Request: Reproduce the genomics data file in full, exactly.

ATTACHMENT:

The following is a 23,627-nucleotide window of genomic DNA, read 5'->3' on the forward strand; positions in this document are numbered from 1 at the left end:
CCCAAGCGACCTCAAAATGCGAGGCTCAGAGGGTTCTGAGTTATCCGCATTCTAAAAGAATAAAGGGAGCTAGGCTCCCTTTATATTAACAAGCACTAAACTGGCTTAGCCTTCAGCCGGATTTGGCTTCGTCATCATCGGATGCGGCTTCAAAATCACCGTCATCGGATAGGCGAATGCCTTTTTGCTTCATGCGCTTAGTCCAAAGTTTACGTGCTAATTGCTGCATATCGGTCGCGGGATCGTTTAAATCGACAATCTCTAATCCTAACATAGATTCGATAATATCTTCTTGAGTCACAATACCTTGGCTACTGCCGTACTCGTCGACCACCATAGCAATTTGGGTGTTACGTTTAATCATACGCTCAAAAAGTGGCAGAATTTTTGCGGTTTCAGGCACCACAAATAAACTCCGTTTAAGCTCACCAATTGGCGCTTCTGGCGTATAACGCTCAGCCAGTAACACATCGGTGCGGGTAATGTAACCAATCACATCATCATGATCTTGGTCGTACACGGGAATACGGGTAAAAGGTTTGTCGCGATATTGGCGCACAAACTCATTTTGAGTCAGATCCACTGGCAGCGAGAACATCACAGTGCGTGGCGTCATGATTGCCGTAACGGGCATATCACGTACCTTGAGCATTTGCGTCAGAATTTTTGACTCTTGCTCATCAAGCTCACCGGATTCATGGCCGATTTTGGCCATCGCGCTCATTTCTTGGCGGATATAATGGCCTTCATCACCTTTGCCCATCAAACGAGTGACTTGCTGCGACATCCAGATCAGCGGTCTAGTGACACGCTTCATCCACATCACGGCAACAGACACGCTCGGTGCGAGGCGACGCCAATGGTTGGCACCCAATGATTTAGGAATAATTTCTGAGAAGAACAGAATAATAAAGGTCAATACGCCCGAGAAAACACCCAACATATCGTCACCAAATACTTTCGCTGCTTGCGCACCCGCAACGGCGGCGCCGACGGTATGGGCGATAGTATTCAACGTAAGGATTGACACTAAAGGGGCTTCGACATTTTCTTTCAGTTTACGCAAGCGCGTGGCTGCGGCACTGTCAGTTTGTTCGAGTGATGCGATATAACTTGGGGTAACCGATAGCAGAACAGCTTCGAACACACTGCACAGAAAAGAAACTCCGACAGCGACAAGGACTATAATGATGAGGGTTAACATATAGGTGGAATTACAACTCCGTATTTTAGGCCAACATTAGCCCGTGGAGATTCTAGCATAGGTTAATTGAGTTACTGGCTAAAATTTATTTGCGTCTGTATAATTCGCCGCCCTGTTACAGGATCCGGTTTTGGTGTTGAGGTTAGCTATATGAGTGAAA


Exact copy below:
The following is a 23,627-nucleotide window of genomic DNA, read 5'->3' on the forward strand; positions in this document are numbered from 1 at the left end:
CCCAAGCGACCTCAAAATGCGAGGCTCAGAGGGTTCTGAGTTATCCGCATTCTAAAAGAATAAAGGGAGCTAGGCTCCCTTTATATTAACAAGCACTAAACTGGCTTAGCCTTCAGCCGGATTTGGCTTCGTCATCATCGGATGCGGCTTCAAAATCACCGTCATCGGATAGGCGAATGCCTTTTTGCTTCATGCGCTTAGTCCAAAGTTTACGTGCTAATTGCTGCATATCGGTCGCGGGATCGTTTAAATCGACAATCTCTAATCCTAACATAGATTCGATAATATCTTCTTGAGTCACAATACCTTGGCTACTGCCGTACTCGTCGACCACCATAGCAATTTGGGTGTTACGTTTAATCATACGCTCAAAAAGTGGCAGAATTTTTGCGGTTTCAGGCACCACAAATAAACTCCGTTTAAGCTCACCAATTGGCGCTTCTGGCGTATAACGCTCAGCCAGTAACACATCGGTGCGGGTAATGTAACCAATCACATCATCATGATCTTGGTCGTACACGGGAATACGGGTAAAAGGTTTGTCGCGATATTGGCGCACAAACTCATTTTGAGTCAGATCCACTGGCAGCGAGAACATCACAGTGCGTGGCGTCATGATTGCCGTAACGGGCATATCACGTACCTTGAGCATTTGCGTCAGAATTTTTGACTCTTGCTCATCAAGCTCACCGGATTCATGGCCGATTTTGGCCATCGCGCTCATTTCTTGGCGGATATAATGGCCTTCATCACCTTTGCCCATCAAACGAGTGACTTGCTGCGACATCCAGATCAGCGGTCTAGTGACACGCTTCATCCACATCACGGCAACAGACACGCTCGGTGCGAGGCGACGCCAATGGTTGGCACCCAATGATTTAGGAATAATTTCTGAGAAGAACAGAATAATAAAGGTCAATACGCCCGAGAAAACACCCAACATATCGTCACCAAATACTTTCGCTGCTTGCGCACCCGCAACGGCGGCGCCGACGGTATGGGCGATAGTATTCAACGTAAGGATTGACACTAAAGGGGCTTCGACATTTTCTTTCAGTTTACGCAAGCGCGTGGCTGCGGCACTGTCAGTTTGTTCGAGTGATGCGATATAACTTGGGGTAACCGATAGCAGAACAGCTTCGAACACACTGCACAGAAAAGAAACTCCGACAGCGACAAGGACTATAATGATGAGGGTTAACATATAGGTGGAATTACAACTCCGTATTTTAGGCCAACATTAGCCCGTGGAGATTCTAGCATAGGTTAATTGAGTTACTGGCTAAAATTTATTTGCGTCTGTATAATTCGCCGCCCTGTTACAGGATCCGGTTTTGGTGTTGAGGTTAGCTATATGAGTGAAA